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Boats, many of which lack brakes, seat belts, and airbags, can be just as dangerous as cars. And a recent lawsuit in Washington details just how dangerous they can be.
The surviving family members of a man who drowned in a boating accident at Lake Coeur d'Alene last summer claim the man piloting another boat wasn't paying attention after dark and plowed right through a stationary boat, killing three people. The wrongful death lawsuit also claims the man behind the wheel, Dennis Magner, lied to investigators about who was driving at the time of the crash.
Right of Way on the Water
Boating accidents are, tragically, easily avoidable. Boating sober, within posted speed limits, and only in safe weather conditions can prevent most boating accidents. And keeping a close eye out for other boaters is absolutely essential.
Justin Lurh and two of his friends were drifting in a stationary boat when Magner's Mastercraft collided with it last August, according to the lawsuit. The impact threw the three men into the water, where they drowned. Boating law requires moving boats to yield to stationary boats, and the lawsuit alleges Magner's boat was up on a plane at the time of the crash.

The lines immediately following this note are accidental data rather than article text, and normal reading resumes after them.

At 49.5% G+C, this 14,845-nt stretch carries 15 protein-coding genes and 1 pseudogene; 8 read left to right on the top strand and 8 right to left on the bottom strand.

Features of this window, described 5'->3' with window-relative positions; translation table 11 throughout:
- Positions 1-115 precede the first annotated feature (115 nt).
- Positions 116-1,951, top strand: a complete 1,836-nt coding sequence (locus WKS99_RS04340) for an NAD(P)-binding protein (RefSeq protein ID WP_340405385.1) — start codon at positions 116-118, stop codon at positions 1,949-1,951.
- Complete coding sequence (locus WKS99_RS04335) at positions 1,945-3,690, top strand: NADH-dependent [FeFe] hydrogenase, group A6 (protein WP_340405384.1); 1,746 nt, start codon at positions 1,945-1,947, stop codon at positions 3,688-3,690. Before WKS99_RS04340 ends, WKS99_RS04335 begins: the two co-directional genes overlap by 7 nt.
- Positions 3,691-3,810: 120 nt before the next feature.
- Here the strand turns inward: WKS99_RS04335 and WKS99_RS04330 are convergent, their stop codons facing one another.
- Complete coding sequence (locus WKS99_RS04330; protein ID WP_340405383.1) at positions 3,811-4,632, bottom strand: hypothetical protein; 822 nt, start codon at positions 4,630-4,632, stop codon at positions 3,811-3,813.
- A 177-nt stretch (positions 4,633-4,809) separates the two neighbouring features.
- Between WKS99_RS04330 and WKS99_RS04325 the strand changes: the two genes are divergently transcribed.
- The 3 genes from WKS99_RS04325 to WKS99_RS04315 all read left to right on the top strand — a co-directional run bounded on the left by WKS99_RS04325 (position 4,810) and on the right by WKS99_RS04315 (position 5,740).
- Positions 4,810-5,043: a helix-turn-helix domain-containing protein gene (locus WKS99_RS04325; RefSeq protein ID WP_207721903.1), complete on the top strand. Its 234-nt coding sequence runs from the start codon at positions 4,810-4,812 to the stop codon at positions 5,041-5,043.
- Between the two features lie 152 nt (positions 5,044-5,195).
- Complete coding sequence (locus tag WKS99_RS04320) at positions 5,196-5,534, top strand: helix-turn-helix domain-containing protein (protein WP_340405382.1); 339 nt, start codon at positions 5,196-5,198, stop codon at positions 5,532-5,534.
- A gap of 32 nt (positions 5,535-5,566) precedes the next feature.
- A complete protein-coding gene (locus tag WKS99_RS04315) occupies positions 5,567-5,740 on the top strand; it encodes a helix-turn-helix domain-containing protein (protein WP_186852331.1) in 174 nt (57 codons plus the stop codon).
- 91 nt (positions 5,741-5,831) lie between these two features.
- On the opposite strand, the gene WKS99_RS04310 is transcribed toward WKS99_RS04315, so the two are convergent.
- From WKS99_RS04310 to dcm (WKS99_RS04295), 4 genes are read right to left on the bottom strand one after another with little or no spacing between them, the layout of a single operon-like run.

"[W]hat we're looking at is that it was a head-on collision," said Kootenai County Sheriff's Lieutenant Stu Miller, while investigating the crash. "The bows of both boats came into contact with each other."
There are generally three main elements to a successful wrongful death suit:
Justin Lurh left behind a wife and two children, and Bill Gilbert, the attorney representing them, believes Magner was negligent the night of the accident. "They weren't out there paying attention, worried they might run into somebody," Gilbert told Spokane's KXLY. "Again, it was after dark. They probably didn't think anybody was on the water. But you still have to pay attention, especially after dark."
The Lurh's lawsuit is seeking compensatory and punitive damages to compensate for Justin's death.